Pachuca had a unique resource that was coveted from great distances. Nosara does too.
Visitors attracted to Nosara find a rare mix of nature and healthy living, and just like Pachuca did thousand of years ago, Nosara has grown to meet the demand.

Nosara has become more than a just a surf town with yoga; it is a place that makes people feel better.

This is the power the town has, good or bad. Nosara is making people feel better at an exact time in history when feeling better is a rapidly growing industry sold as an experience to consumers.
Selling these types of experiences is more or less what the travel part of the wellness industry is all about.

Our addiction to screens, the nonstop access we give our work to our lives, and the increasing isolation that modern-day society feels on a daily basis, all make it safe to say “wellness” is not going the way of the Maya any time soon.

Like a pendulum that swings back and forth, so does our behavior when pushed to extremes. And the opposite of working in a cubicle in a high-rise in the city has to be coming to an isolated jungle town for a juice cleanse and yoga retreat.

We believe Nosara will continue to grow and benefit from our modern lifestyle as long as we don’t destroy the natural experience that is paying the bills down here now.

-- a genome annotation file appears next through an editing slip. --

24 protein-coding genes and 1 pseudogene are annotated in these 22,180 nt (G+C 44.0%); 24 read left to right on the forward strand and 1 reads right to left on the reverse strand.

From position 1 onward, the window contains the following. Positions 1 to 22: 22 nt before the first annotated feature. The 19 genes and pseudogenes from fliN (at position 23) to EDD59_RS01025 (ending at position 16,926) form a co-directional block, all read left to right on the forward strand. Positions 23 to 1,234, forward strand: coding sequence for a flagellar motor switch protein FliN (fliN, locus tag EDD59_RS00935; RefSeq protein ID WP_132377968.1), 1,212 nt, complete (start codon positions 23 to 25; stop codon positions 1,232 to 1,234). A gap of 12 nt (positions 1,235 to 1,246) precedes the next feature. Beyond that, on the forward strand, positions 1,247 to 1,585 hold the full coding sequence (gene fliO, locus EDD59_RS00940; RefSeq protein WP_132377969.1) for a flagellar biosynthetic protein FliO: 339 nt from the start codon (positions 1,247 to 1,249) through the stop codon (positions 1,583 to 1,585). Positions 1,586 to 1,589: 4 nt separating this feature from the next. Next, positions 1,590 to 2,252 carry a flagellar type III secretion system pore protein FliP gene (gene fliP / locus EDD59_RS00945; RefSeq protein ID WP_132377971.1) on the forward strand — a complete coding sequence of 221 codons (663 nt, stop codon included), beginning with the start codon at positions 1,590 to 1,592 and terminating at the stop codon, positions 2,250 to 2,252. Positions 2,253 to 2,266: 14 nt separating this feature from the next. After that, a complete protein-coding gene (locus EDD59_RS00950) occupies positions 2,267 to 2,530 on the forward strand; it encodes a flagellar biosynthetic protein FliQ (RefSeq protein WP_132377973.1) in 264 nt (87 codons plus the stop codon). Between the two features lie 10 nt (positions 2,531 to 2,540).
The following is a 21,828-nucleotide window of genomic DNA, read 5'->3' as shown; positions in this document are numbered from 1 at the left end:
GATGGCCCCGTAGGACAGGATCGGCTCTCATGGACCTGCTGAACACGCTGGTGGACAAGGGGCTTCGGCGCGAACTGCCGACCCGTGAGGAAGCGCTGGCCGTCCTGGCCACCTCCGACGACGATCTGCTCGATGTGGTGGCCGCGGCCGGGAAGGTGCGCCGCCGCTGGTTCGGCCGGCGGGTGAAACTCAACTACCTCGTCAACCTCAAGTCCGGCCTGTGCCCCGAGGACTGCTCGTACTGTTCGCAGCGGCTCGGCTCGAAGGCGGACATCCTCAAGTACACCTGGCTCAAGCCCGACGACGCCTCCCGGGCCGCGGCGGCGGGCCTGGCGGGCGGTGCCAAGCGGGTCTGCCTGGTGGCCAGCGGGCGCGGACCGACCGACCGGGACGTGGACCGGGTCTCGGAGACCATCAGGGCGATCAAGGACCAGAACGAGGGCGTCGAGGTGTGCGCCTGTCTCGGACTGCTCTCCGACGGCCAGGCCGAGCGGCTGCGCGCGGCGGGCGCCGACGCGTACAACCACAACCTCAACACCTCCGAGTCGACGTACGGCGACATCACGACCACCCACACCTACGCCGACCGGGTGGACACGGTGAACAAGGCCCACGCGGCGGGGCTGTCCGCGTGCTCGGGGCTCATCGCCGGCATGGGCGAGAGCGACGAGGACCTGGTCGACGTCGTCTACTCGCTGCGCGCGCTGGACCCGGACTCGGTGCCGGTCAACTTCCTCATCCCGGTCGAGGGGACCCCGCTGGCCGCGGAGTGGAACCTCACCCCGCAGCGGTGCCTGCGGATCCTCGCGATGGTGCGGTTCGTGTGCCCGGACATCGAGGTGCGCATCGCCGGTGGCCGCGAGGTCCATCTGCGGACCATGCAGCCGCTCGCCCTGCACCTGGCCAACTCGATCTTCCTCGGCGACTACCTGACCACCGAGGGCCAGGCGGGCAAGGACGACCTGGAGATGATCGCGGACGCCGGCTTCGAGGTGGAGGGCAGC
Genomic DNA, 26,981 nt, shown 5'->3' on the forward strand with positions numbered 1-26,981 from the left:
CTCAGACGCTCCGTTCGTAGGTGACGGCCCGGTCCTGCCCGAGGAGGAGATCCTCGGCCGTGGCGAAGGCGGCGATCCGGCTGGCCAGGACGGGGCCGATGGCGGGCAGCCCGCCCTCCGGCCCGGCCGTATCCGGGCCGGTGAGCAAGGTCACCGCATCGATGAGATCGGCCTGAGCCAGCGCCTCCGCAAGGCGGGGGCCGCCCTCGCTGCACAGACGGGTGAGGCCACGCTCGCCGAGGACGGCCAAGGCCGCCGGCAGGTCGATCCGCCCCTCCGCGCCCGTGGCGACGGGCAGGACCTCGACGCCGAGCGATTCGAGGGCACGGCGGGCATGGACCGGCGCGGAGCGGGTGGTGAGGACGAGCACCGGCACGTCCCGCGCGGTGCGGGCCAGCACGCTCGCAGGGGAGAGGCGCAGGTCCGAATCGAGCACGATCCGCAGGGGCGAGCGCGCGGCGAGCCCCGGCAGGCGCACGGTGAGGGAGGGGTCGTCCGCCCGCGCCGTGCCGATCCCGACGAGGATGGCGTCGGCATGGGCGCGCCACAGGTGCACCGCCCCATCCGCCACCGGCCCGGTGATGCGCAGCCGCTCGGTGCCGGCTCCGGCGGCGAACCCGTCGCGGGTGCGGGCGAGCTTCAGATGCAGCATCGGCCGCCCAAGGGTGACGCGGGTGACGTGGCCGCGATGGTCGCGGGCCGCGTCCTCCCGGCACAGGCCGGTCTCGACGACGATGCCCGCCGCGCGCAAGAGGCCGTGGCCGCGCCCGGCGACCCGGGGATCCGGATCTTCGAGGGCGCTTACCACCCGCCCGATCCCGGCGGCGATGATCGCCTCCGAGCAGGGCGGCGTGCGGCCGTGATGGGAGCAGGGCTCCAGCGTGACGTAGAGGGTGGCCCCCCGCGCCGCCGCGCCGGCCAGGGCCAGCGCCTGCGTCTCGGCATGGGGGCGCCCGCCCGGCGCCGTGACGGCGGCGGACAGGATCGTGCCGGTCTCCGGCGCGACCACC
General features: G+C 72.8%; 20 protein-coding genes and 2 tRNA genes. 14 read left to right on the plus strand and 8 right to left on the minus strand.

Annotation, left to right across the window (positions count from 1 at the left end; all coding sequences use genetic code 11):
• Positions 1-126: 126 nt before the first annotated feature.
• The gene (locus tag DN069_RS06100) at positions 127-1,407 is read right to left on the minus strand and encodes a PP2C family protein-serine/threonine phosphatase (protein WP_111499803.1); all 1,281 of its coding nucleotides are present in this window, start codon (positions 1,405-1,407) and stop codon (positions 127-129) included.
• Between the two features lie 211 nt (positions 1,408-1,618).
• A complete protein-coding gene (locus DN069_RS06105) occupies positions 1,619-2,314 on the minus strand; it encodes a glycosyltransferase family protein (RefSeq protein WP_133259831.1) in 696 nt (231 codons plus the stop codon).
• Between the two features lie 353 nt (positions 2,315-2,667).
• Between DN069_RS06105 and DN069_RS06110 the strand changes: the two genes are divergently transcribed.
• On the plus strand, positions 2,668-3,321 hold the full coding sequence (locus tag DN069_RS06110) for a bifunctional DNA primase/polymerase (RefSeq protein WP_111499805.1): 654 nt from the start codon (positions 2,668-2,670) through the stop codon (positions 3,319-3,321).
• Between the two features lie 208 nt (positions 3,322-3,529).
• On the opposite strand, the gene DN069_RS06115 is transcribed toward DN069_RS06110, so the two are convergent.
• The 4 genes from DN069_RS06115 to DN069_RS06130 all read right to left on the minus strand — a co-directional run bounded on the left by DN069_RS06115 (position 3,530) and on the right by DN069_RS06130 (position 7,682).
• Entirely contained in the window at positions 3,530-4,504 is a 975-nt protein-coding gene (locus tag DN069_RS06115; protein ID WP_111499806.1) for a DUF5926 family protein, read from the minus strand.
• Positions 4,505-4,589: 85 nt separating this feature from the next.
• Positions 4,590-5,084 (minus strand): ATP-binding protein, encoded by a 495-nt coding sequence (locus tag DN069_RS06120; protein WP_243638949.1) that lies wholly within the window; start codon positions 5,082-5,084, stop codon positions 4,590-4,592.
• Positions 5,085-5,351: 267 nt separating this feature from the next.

… This is where we finally get to the original point of this article.

As Nosara continues to morph and grow, the experience of tranquility is harder to obtain. Noise, ever-increasing density, and the economics of expensive land all push a formerly sleepy town into a more and more bustling, chaotic experience.

San Juan, located in the mountains just minutes away from the beach, is one of a few places to go to find a balance of the old Nosara and the new Nosara.

Open space, fresher air, giant views, and boundless nature combine for an opulent lifestyle.
Enabled by the growth of Nosara, San Juan offers people the chance to separate their home and home life from a busy and touristy beach town.

Like trade routes of the past, their strength was determined by the collective strength of the route.
San Juan is no different and could not exist without Nosara, but as Nosara grows we expect it to become one of the top places to live.

The key for San Juan versus other up-and-coming spots is that it is trending toward higher-end development.

People who don’t mind the inconvenience of a treacherous mountain road get access to some of the best views in the Nosara area. A few people have known this for years and built homes more like castles than surf shacks, and that is a trend we expect to continue as we have been watching what has been happening the last couple of years.

Also, the plan of Playa Guiones, where most people live, was developed 50 years ago. San Juan offers a fresh chance to adapt a more modern lifestyle to the landscape that appears to be resulting in a thoughtful way to develop residential living.

Nosara is going to grow, like it or not.

In the future, some new areas will come into their own, and we think San Juan is our pick for best bet and that is why we have been purchasing property in this area.